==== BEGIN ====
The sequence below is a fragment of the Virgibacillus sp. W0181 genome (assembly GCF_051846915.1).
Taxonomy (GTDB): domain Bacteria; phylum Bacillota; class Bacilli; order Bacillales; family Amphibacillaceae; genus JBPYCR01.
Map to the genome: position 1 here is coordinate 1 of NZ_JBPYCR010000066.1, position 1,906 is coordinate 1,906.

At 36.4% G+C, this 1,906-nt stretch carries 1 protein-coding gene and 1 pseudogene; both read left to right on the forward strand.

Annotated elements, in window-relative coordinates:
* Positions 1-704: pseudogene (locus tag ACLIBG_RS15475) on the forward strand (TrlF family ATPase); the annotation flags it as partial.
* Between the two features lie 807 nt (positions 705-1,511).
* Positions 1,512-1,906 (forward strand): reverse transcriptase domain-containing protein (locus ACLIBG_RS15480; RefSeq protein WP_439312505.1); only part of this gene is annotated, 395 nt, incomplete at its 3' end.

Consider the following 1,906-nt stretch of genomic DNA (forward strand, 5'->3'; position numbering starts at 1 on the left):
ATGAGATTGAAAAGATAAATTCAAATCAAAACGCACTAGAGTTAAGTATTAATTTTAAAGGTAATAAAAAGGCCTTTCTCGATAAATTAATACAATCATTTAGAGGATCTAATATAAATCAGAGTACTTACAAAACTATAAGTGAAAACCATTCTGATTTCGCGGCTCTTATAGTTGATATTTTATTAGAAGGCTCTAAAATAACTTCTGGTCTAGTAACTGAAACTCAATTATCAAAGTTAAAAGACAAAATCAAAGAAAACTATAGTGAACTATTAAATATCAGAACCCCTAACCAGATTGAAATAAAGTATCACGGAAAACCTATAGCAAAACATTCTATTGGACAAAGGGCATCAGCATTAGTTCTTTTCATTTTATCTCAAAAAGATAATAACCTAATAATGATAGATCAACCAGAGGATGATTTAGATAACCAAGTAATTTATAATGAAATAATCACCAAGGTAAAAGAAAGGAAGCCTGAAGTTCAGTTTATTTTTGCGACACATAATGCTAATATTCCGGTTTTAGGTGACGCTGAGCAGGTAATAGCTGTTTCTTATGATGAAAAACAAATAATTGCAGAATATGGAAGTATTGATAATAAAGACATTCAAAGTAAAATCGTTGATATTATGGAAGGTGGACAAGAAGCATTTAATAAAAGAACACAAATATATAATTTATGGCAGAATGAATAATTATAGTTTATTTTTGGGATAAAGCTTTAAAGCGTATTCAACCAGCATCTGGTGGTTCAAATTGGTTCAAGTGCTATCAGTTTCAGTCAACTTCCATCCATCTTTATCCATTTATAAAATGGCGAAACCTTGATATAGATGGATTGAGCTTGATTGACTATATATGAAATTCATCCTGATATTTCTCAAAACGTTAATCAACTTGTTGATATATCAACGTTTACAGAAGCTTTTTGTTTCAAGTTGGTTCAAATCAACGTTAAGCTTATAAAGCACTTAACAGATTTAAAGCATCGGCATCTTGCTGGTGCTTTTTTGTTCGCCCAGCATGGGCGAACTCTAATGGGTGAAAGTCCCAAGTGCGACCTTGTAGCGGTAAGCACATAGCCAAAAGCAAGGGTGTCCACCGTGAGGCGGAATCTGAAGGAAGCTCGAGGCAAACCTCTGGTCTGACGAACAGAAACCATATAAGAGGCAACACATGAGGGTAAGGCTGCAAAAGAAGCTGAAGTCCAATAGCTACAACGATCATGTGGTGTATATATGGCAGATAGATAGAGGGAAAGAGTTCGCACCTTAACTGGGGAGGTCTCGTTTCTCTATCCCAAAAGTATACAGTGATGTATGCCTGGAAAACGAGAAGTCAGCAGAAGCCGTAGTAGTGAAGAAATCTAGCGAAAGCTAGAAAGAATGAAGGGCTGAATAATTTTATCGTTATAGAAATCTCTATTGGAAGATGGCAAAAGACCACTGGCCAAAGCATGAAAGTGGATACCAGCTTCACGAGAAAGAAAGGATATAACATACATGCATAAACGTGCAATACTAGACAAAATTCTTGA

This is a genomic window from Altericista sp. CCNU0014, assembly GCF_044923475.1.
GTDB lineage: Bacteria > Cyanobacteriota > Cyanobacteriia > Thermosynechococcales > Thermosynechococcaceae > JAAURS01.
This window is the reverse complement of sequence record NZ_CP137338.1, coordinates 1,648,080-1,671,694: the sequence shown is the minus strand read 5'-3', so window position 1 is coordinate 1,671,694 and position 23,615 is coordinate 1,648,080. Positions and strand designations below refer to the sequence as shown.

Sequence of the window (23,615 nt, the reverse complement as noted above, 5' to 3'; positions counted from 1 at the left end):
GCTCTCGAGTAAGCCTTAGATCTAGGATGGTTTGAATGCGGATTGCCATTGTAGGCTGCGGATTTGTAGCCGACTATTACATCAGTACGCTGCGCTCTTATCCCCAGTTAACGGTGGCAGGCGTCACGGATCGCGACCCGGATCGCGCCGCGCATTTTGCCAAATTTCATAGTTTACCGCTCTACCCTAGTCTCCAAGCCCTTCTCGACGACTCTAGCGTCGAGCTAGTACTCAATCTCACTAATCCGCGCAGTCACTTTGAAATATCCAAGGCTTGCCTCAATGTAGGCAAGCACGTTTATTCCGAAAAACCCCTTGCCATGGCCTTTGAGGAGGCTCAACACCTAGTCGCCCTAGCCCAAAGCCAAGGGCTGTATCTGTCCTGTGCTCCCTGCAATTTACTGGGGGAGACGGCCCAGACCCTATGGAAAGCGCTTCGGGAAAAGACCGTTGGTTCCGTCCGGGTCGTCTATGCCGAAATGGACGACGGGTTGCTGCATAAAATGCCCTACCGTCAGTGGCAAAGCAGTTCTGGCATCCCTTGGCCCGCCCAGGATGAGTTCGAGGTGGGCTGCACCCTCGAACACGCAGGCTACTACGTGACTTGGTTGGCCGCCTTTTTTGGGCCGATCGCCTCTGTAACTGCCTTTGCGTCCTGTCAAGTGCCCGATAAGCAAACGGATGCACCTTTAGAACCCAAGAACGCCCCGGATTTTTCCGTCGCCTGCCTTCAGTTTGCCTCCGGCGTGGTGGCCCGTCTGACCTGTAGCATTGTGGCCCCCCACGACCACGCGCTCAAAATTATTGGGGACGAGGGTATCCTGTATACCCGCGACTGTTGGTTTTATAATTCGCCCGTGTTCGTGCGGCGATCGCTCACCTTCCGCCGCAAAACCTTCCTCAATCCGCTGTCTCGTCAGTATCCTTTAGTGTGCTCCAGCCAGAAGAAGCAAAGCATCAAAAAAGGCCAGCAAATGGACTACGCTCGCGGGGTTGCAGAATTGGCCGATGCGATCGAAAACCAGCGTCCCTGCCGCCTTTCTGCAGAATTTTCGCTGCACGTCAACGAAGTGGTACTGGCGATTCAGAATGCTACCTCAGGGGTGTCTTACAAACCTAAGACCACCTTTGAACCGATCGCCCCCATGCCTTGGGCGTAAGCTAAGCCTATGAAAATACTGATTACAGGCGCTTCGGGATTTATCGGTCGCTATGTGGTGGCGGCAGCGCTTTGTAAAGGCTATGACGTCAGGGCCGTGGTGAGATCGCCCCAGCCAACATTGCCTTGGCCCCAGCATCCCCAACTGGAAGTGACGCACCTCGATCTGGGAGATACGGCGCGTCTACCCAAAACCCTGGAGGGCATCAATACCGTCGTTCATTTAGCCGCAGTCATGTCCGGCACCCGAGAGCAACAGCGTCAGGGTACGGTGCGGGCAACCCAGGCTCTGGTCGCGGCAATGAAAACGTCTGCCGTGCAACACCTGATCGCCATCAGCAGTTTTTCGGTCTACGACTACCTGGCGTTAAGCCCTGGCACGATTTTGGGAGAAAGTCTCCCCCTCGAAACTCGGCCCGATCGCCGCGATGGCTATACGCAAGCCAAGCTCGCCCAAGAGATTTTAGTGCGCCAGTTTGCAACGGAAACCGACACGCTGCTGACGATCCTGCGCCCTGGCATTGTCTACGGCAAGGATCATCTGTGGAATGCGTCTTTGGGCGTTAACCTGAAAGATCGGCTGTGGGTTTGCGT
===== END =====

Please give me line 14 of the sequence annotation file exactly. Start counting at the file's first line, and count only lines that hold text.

Sequence of the window (23,615 nt, the reverse complement as noted above, 5' to 3'; positions counted from 1 at the left end):